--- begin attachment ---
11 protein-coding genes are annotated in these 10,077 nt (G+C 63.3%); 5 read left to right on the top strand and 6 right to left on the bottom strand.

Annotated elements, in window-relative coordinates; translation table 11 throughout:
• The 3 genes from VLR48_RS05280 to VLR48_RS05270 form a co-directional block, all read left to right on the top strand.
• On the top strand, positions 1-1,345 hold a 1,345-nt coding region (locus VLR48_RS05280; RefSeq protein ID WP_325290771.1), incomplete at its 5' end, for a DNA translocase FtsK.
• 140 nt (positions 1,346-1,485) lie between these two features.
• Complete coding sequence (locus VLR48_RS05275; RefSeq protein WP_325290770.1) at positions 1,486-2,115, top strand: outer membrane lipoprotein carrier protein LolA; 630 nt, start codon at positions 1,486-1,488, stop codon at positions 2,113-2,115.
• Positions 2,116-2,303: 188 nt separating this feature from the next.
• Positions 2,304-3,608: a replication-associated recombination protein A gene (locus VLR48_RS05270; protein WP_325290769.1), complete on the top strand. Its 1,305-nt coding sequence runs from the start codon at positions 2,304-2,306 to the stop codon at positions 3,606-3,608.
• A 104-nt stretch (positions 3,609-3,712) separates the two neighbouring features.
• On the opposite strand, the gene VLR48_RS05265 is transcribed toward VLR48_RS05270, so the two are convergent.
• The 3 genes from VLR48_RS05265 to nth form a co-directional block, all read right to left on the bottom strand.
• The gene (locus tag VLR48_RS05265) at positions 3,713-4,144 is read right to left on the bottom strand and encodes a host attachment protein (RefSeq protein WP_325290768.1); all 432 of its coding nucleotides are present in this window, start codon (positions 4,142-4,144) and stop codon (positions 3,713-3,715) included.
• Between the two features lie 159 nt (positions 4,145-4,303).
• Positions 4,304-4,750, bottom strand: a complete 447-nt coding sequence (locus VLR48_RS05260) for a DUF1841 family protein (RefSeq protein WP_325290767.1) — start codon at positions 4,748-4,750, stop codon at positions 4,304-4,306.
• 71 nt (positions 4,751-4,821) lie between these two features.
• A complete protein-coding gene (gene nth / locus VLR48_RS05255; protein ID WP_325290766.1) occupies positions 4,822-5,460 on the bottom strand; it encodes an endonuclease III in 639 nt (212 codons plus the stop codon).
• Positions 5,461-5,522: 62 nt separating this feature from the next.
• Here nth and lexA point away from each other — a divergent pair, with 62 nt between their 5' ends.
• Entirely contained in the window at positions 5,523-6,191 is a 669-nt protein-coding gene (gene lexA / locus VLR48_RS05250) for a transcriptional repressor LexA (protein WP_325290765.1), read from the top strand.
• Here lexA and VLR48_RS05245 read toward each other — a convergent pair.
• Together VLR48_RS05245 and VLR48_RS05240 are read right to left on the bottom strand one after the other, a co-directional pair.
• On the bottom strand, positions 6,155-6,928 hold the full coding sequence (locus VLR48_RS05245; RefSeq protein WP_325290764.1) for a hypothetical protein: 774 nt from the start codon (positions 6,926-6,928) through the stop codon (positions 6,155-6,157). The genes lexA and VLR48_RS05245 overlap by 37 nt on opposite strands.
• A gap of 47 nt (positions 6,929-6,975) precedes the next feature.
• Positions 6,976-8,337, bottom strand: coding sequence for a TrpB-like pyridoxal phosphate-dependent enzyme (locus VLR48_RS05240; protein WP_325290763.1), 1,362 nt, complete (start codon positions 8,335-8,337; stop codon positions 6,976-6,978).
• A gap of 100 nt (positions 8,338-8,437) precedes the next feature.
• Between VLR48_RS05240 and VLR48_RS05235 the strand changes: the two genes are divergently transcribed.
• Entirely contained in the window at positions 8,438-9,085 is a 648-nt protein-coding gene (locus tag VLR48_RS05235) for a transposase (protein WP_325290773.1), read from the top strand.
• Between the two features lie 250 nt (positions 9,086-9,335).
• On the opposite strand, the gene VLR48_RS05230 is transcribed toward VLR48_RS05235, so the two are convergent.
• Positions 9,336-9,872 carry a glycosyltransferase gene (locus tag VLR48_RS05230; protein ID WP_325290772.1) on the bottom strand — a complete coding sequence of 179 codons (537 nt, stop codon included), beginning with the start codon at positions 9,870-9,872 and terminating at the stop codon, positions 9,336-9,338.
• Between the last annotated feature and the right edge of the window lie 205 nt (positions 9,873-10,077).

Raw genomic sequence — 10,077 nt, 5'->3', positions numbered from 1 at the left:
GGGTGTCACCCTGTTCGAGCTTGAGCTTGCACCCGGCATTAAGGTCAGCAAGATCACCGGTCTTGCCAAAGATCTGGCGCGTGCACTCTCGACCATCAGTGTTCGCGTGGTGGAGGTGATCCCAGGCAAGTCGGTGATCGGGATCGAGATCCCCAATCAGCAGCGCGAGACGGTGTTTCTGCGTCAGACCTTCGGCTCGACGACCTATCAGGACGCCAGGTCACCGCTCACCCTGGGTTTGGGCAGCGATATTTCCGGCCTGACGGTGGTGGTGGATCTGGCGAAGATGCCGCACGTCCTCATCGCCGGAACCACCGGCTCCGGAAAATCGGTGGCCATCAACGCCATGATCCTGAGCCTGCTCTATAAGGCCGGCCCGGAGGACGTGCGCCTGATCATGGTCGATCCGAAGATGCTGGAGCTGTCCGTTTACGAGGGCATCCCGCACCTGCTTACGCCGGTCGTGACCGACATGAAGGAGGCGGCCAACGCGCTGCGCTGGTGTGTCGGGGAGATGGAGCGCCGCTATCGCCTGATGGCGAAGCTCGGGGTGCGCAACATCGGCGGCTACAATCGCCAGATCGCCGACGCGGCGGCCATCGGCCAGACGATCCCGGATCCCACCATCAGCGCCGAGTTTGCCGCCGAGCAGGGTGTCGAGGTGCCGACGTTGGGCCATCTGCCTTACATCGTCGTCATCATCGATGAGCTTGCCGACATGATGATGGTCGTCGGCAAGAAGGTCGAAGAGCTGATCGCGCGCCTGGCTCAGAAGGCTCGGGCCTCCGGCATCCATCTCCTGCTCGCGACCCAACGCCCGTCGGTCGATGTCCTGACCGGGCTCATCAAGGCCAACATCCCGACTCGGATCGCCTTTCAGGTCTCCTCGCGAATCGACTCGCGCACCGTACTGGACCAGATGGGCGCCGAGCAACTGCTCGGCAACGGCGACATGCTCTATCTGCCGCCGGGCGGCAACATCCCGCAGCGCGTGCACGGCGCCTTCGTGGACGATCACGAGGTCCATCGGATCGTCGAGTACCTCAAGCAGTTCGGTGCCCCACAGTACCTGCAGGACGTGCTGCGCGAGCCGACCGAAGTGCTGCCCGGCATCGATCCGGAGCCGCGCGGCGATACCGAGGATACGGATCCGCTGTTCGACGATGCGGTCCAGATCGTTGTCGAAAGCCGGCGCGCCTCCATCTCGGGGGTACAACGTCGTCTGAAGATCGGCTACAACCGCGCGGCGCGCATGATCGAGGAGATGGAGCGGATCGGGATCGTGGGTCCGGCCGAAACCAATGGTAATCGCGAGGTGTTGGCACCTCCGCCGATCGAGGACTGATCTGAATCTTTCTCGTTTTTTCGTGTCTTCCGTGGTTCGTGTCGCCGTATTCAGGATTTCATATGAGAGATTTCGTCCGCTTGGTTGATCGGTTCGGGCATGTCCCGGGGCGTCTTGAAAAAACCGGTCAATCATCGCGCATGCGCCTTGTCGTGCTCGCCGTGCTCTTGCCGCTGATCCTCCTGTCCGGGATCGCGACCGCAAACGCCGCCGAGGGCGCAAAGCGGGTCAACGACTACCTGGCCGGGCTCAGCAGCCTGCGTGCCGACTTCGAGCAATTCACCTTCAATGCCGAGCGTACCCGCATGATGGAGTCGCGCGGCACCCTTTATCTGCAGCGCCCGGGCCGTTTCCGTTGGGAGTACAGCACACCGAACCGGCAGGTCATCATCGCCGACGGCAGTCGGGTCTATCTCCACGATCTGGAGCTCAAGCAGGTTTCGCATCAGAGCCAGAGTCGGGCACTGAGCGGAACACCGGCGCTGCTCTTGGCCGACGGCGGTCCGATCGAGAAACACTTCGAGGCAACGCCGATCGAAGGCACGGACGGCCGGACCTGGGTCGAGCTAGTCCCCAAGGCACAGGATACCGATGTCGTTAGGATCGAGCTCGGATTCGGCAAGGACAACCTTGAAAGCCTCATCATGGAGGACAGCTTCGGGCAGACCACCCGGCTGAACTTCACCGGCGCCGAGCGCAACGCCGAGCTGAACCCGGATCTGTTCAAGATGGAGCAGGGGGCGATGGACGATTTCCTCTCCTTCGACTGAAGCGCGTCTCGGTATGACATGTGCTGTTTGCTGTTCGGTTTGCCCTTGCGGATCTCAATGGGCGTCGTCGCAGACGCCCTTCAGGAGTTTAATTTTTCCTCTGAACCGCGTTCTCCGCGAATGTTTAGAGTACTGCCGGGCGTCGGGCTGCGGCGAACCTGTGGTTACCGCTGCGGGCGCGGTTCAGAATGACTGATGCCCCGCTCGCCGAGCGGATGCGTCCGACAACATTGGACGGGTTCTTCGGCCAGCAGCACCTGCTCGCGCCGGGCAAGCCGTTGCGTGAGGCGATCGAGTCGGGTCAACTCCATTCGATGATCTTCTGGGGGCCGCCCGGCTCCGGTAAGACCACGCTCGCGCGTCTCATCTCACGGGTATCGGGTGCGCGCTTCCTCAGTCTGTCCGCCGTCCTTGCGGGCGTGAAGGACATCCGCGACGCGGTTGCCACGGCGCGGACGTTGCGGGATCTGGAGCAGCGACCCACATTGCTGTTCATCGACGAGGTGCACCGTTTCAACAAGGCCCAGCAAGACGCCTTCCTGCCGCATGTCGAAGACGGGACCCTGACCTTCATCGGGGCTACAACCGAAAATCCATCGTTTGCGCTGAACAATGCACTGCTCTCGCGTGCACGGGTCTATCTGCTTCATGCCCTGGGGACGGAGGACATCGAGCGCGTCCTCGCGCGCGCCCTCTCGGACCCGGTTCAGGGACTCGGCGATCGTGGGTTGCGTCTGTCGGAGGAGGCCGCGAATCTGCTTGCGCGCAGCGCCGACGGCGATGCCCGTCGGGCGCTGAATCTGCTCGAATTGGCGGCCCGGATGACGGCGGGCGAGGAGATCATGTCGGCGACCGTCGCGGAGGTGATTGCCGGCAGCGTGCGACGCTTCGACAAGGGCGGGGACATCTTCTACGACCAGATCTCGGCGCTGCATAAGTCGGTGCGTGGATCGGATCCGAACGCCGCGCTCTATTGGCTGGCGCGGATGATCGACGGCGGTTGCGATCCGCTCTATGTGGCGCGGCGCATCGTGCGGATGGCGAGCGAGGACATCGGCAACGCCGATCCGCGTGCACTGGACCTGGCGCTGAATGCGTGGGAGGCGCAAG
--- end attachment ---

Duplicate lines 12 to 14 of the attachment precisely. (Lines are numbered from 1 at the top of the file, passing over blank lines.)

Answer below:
• The gene (locus tag VLR48_RS05265) at positions 3,713-4,144 is read right to left on the bottom strand and encodes a host attachment protein (RefSeq protein WP_325290768.1); all 432 of its coding nucleotides are present in this window, start codon (positions 4,142-4,144) and stop codon (positions 3,713-3,715) included.
• Between the two features lie 159 nt (positions 4,145-4,303).
• Positions 4,304-4,750, bottom strand: a complete 447-nt coding sequence (locus VLR48_RS05260) for a DUF1841 family protein (RefSeq protein WP_325290767.1) — start codon at positions 4,748-4,750, stop codon at positions 4,304-4,306.